# Bayesian inference

Friday, September 8, 2017 - 10:40am - 11:15am

Luis Tenorio (Colorado School of Mines)

Since in Bayesian inversion data are often informative only on a low-dimensional subspace of the parameter space,

significant computational savings can be achieved using such subspace to characterize and approximate the posterior distribution of the parameters.

We study approximations of the posterior covariance matrix defined as low-rank updates of the prior covariance matrix and

prove their optimality for a broad class of loss functions which includes the Forstner

significant computational savings can be achieved using such subspace to characterize and approximate the posterior distribution of the parameters.

We study approximations of the posterior covariance matrix defined as low-rank updates of the prior covariance matrix and

prove their optimality for a broad class of loss functions which includes the Forstner

Wednesday, September 6, 2017 - 2:55pm - 3:30pm

Youssef Marzouk (Massachusetts Institute of Technology)

Many inverse problems may involve a large number of observations. Yet these observations are seldom equally informative; moreover, practical constraints on storage, communication, and computational costs may limit the number of observations that one wishes to employ. We introduce strategies for selecting subsets of the data that yield accurate approximations of the inverse solution. This goal can also be understood in terms of optimal experimental design.

Thursday, June 18, 2015 - 11:00am - 12:30pm

Colin Fox (University of Otago)

This talk gives a guided tour through examples and indicative theory that highlight two important topics that are typically omitted from applied mathematics or engineering training. The first is an appreciation for the calculus of distributions, that is different to the calculus of functions. That implies that inference in the presence of uncertainty is fundamentally different to inversion, and that the notion of 'best fit' can be misleading, or just plain wrong.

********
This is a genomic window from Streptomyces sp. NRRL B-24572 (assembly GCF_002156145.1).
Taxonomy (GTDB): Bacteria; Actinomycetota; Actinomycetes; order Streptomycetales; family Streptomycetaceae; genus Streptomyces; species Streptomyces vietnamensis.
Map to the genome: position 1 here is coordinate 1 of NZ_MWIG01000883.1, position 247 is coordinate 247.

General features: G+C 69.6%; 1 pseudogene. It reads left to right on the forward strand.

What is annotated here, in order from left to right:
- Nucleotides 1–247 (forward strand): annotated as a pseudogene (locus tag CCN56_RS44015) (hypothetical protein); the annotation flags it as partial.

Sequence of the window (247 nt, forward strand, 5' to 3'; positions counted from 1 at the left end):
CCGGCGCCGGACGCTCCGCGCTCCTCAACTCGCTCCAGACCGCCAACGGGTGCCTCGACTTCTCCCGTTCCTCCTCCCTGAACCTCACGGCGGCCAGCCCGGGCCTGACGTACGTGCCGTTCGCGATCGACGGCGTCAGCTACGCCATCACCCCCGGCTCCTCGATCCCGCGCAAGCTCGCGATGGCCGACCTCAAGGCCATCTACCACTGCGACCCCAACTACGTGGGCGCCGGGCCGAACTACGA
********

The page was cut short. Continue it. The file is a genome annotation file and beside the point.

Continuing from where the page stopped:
Tuesday, June 16, 2015 - 2:00pm - 3:30pm

Matthew Parno (Massachusetts Institute of Technology)

The goal of my sessions are to help attendees hit the ground running by working through simple case studies with the MIT Uncertainty Quantification (MUQ) library. Those attending these sessions will be given interactive IPython notebooks to allow for hands-on experimentation. We will have one session on forward UQ, focused on Monte Carlo, polynomial chaos, and global sensitivities. The second session will focus on Bayesian Inference and the use of different MCMC algorithms for solving such problems.

Monday, December 16, 2013 - 11:35am - 12:05pm

In this talk, two fully Bayesian methods (Bayesian uncertainty method and Bayesian mixture procedure) will be introduced that can evaluate generalized Polynomial Chaos (gPC) expansions in both stochastic and spatial domains when the number of the available basis functions is significantly larger than the size of the training data-set. The method relies on modeling the PC coefficients suitably and performing simultaneously basis selection and coefficient evaluation via a fully Bayesian stochastic procedure, called mixed shrinkage prior (MSP), we have developed.

Friday, January 18, 2013 - 10:15am - 11:05am

Youssef Marzouk (Massachusetts Institute of Technology)

The interplay of experimental observations with mathematical models often requires conditioning models on data---for example, inferring the coefficients or boundary conditions of partial differential equations from noisy functionals of the solution field. The Bayesian approach to these problems in principle requires posterior sampling in high or infinite-dimensional parameter spaces, where generating each sample requires the numerical solution of a deterministic PDE.